We saw that on display Saturday afternoon, when the Cubs rode seven singles in the 5th inning — five of them consecutively with two outs — to put a high five on the board. It was incredible to watch as they BABIP’ed the crap out of the Twins and just kept going first-to-third like a beer-league softball team.
That’s all part of the message Davis wanted to get across, the idea of simply playing your part and leaving something for the next guy. Of course, it’s also about having faith in the next guy to pick that up and run with it.
“Not that we didn’t trust each other before, but you want to come through, each guy wants to come through in each moment,” Jason Heyward told The Athletic’s Sahadev Sharma (subscription required/recommended). “So just understand that the way the game plays out, it may be the next guy who is supposed to get it done.”
Heyward is among those who bought into the new hitting coach’s philosophy from the start and it’s paying huge dividends for him as he has put up offensive numbers previously unseen from him in a Cubs uniform. Though he opened July with an 0-for-5 struggle, Heyward had three separate four-hit games in June and already has more fWAR than in either of his two previous seasons (1.6 to 1.0 in both).
Then there’s Ian Happ, who’s been absolutely raking ever since he got back from a demotion to AAA. Wait, what’s that? He wasn’t demoted? Huh, that’s weird. Anyway, the versatile slugger has surpassed the heat index at Wrigley since that ill-fated series in Cincinnati. He’s got a .483/.595/.655 slash with a .533 wOBA and 231 wRC+, and he’s struck out (9) only one more time than he’s walked (8).
Or how about Baez, who went 4-for-5 following the aforementioned meeting and who’s had multi-hit efforts in five of the last six games. His .538/.528/1.000 line looks a little weird because he hasn’t walked in that time, but no one’s gonna be angry about a .648 wOBA.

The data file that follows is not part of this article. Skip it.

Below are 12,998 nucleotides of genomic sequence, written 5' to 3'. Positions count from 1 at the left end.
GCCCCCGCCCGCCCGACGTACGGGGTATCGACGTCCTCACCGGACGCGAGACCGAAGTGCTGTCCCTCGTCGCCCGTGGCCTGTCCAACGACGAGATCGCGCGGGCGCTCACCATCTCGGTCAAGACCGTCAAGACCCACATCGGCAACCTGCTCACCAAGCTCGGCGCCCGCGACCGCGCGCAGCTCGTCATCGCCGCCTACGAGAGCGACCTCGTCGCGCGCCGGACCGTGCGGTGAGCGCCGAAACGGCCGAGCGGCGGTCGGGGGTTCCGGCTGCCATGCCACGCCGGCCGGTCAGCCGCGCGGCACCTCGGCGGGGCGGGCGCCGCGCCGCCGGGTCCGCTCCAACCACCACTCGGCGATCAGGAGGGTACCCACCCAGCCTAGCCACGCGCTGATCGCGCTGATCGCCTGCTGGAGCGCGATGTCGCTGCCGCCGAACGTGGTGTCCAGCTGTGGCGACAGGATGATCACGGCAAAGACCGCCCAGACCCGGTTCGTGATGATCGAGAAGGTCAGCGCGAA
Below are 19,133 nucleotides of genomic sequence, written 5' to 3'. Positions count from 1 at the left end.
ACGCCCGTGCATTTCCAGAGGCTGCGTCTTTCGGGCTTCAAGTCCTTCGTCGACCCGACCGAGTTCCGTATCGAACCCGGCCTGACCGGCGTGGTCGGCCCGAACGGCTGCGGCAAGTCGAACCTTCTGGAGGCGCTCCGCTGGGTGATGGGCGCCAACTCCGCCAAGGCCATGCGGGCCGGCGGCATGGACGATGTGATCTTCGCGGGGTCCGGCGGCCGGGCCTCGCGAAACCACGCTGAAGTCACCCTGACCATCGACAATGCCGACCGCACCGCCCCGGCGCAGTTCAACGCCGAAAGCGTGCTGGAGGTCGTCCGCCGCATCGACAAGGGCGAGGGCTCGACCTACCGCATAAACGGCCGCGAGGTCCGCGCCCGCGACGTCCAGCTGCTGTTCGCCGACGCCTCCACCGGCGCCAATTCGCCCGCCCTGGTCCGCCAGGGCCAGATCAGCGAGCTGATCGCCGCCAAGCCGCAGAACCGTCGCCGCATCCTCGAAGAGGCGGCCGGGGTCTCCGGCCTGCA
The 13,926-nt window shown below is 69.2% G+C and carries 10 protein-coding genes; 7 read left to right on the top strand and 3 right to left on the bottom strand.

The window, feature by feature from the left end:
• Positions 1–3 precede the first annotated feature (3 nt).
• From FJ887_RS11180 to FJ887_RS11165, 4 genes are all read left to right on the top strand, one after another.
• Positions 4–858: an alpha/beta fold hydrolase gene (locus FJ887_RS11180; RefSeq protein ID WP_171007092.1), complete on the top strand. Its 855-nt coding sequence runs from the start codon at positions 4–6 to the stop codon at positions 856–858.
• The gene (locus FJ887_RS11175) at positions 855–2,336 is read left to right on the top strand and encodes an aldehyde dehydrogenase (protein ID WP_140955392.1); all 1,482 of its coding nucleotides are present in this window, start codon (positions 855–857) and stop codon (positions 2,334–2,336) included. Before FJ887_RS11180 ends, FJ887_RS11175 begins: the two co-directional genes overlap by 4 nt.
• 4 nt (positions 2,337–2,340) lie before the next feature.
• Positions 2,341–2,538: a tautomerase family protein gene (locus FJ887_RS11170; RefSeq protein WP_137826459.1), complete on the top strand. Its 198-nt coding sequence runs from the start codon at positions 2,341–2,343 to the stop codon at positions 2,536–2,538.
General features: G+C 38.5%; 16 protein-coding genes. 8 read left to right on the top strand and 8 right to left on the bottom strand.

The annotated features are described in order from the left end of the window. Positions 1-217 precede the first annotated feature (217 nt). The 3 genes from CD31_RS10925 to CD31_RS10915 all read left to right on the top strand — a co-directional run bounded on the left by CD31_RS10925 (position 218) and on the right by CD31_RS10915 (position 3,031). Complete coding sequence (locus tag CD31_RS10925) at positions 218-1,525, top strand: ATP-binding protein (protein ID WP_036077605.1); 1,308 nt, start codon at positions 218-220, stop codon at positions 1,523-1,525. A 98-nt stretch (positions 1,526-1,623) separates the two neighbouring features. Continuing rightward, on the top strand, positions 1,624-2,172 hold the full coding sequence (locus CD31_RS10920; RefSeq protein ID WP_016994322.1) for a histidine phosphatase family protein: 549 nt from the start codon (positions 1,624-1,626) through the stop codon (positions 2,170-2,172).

Let’s also keep in mind that this is being done while the Cubs’ best hitter rests a sore shoulder that he had been playing through for over a month, perhaps because he was pushing to carry too much of the weight on his own. That could have even hurt the shoulder as much as an awkward slide. He wasn’t raised by animals, but Bryant spent most of his childhood in a cage honing his swing. As such, it figures that he’d keep swinging to overcome what he felt was a disappointing offensive output.
At a certain point, though, too much work can prove deleterious, and we saw that in Bryant’s numbers over the weeks prior to being placed on the DL. The same can be said of any player who’s putting too much pressure on himself to come up big every time he steps in. Chalking it up to a single powwow in the Dodger Stadium clubhouse is a bit much, but there’s no denying that the Cubs look like a looser group since then.
The recent surge couldn’t have come at a better time, what with the Cubs finishing off a string of 17 games in as many days that saw them get upside down with the pitching staff following a double-header with LA. Now they’ve got two off-days sandwiching a short holiday series with the 37-48 Tigers before finishing the first half with the Reds, Giants, and Padres.
And if they can keep up this whole carpool or relay race or however you prefer to describe it, the Cubs should be looking pretty good for the second half of the season.